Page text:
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Chapter

Cover Information Technology Law

17. Payments, cryptocurrency, and cryptoassets  

This chapter examines payments, cryptocurrency, and cryptoassets. It first provides an overview of token payments before looking at alternative electronic payment systems including debt substitution, payment by credit cards, and fund transfer. The chapter reviews the failure of the European Commission’s Electronic Money Directive 2000 and examines whether the current law, found in the 2009 Electronic Money Directive, and the second Payment Services Directive provide a better legal environment for electronic money to flourish. It spends considerable time looking at the development of cryptocurrencies including Bitcoin and how blockchain is used to establish trust in cryptocurrency transactions before analysing the current legal position of cryptocurrencies. It concludes by looking at the new class of cryptoassets, including NFTs, and asks what legally are such cryptoassets by examining the UK Jurisdiction Taskforce report and the Law Commission consultation paper.

Chapter

Cover Information Technology Law

17. Electronic payments and cryptocurrency  

This chapter examines online payment methods, including the use of tokens, in electronic commerce. It first provides an overview of token payments before looking at alternative electronic payment systems including debt substitution, payment by credit cards, and fund transfer. The chapter reviews the failure of the European Commission’s Electronic Money Directive 2000 and examines whether the current law, found in the 2009 Electronic Money Directive, is likely to provide a better legal environment for electronic money to flourish. It spends considerable time looking at the development of cryptocurrencies, including bitcoin and how blockchain is used to establish trust in cryptocurrency transactions, before concluding with an analysis of the law in relation to cryptocurrency.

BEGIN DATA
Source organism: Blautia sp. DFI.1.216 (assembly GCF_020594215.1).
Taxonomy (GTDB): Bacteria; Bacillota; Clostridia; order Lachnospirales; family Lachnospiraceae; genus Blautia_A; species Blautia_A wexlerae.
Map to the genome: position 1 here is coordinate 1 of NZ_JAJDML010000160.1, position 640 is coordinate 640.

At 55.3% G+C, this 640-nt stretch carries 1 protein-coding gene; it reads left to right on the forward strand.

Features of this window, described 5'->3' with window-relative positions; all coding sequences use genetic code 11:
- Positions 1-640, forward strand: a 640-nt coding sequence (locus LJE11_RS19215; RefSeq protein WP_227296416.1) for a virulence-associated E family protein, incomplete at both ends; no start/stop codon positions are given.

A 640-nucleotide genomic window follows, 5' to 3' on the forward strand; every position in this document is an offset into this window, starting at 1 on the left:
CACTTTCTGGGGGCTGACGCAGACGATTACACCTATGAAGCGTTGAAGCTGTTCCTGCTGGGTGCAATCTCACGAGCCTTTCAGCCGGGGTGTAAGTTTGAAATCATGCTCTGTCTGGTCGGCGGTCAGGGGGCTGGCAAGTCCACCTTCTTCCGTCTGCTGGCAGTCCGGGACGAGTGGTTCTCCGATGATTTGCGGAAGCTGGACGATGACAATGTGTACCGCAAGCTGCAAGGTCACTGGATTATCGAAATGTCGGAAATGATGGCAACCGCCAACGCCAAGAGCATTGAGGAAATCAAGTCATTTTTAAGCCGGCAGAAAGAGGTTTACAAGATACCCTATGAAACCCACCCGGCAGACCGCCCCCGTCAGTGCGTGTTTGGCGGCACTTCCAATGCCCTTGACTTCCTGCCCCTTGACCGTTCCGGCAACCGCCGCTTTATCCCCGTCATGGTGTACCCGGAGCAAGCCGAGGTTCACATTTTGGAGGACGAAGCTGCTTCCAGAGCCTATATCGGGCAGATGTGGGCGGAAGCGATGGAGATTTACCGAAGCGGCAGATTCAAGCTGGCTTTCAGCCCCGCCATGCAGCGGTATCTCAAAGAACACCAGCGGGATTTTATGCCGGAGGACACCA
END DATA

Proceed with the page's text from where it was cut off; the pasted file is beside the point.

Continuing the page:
Chapter

Cover Information Technology Law

21. Crime and law enforcement in the information society  

This chapter examines cybercrimes, cyber-attacks such as denial of service attacks, and law enforcement in the information society. It looks at advance-fee fraud, internationally known as ‘419 Fraud’ with reference to Nigeria; as well as the ‘Russian Scam’ that targets the users of online dating sites. It also examines other criminal activities common on the internet, such as privacy attacks including phishing which illegally appropriates personal data, harassment, cyber-stalking, and grooming, and also considers identity theft and identity fraud, as well as cyberterrorism. The chapter presents case studies dealing with cybercrimes, and, finally, it discusses the efforts of the Council of Europe Convention on Cybercrime to harmonize international cybercrime laws.